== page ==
Race to Win
PROFESSIONAL SKI RACER
Ski racers in the Race Win stage are world-class competitors who are competing at the highest level of competition in the Olympics, Paralympics, World Championships and the World Cup. Ski racers at this level have highly personalized training and competition plans supported by an Integrated Support Team (IST) of physical therapists, strength and conditioning specialist, performance psychologists, nutritionist and medical specialist who provide ongoing support. Ski racers enter this stage after they have achieved success in the NorAm, Europa Cup and NCAA racing circuits. In most cases, ski racers in this stage have earned a starting position on the FIS World Cup circuit by winning the NorAm cup in their strongest discipline. The primary objective at this stage is to win medals at the elite levels of competition.
- Boys Alpine Canada National Teams
- Girls Alpine Canada National Teams
- CAST/Canada SX/CPAST
Ski racers enter this stage after having achieved podium success on the FIS NorAm and European Cup racing circuits. As an early exposure, late development sport ski racers typically enter the gold medal pathway between 22 and 24 years of age. The average ski racer takes between four to eight years to achieve the high physical and tactical capacities required to be competitive at the World Cup, Olympic, Paralympic and World Championship events (Gilgien et al. 2018, Steidl-Müller et al. 2019). The primary objective at this stage is to win medals at the elite levels of competition.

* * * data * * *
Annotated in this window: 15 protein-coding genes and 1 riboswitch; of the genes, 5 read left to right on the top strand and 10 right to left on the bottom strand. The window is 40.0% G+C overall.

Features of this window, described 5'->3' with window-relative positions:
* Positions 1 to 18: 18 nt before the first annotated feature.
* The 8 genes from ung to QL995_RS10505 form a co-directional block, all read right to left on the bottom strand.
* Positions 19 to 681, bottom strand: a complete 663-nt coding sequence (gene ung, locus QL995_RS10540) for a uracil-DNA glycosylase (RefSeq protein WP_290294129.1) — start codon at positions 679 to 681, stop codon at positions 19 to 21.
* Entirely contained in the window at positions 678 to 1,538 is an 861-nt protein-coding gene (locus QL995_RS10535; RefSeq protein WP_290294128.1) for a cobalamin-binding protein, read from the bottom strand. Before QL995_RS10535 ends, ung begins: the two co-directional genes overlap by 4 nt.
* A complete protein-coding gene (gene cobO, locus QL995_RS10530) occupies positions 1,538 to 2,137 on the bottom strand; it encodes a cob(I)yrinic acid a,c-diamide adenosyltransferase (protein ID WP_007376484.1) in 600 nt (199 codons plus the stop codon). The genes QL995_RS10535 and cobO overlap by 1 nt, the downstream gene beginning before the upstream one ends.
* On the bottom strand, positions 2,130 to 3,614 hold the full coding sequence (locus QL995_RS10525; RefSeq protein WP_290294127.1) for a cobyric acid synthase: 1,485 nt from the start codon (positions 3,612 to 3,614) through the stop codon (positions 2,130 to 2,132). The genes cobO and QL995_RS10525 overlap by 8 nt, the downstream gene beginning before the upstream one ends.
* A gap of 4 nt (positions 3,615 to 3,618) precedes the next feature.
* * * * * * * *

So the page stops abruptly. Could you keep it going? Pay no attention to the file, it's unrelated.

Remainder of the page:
Focus at this stage is on podium performance at the highest-level international events.
- Improvement or maintenance of all physical capacities required for optimum performance through evidence-based training prescription; aligned with a winning style of play.
- All physical, technical, tactical, mental, personal and lifestyle skills are established, and the focus is on maximizing performance with further development of technical, tactical and performance skills, with modelling of all aspects of training and competition performance.
- Ski racers seek to maximize ancillary capacities, with support from knowledgeable specialists.
- Equipment is tested and built to fit the individual ski racer; equipment meets FIS requirements on the World Cup circuit.
- Periodic testing is completed as part of a gap analysis to identify the strengths and weakness of the individual ski racer to create a formalized annual training plan that contains multiple periodized peaks and tapers.
- Recovery, regeneration and mental fitness are maximized by scheduling preventative breaks to avoid injury and burnout. Frequent prophylactic breaks for recovery and regeneration. Ski racers at this stage work to optimize their ancillary capacities to balance sport, work/school, and family/friend life obligations.
- Ski racers seek to maintain ethical sport participation including respect for opponents, fair play, and commitment to drug-free sport participation.
Gilgien, Matthias & Reid, Robert & Raschner, Christian & Supej, Matej & Holmberg, Hans-Christer. (2018). The Training of Olympic Alpine Ski Racers. Frontiers in Physiology. 9. 10.3389/fphys.2018.01772.
Sport for Life - Long Term Development in Sport & Physical Activity 3.0. Higgs, Colin & Way, Richard & Harber, Vicki, Jurbala, Paul, Bayli, Istvan. (2019). Long-Term Development in Sport and Physical Activity 3.0. Canadian Sport for Life. ISBN: 978-1-927921-62-3.
Steidl-Müller, Lisa & Hildebrandt, Carolin & Raschner, Christian & Müller, Erich. (2019). Challenges of talent development in alpine ski racing: a narrative review. Journal of Sports Sciences. 37. 601-612. 10.1080/02640414.2018.1513355.
Vernillo Gianluca, Coulmy Nicolas, Millet Grégoire P. (2019). Editorial: Recent Evolutions and Perspectives in Olympic Winter Sports Performance: To PyeongChang and Beyond…Frontiers in Physiology.10. p.481. https://www.frontiersin.org/article/10.3389/fphys.2019.00481. DOI=10.3389/fphys.2019.00481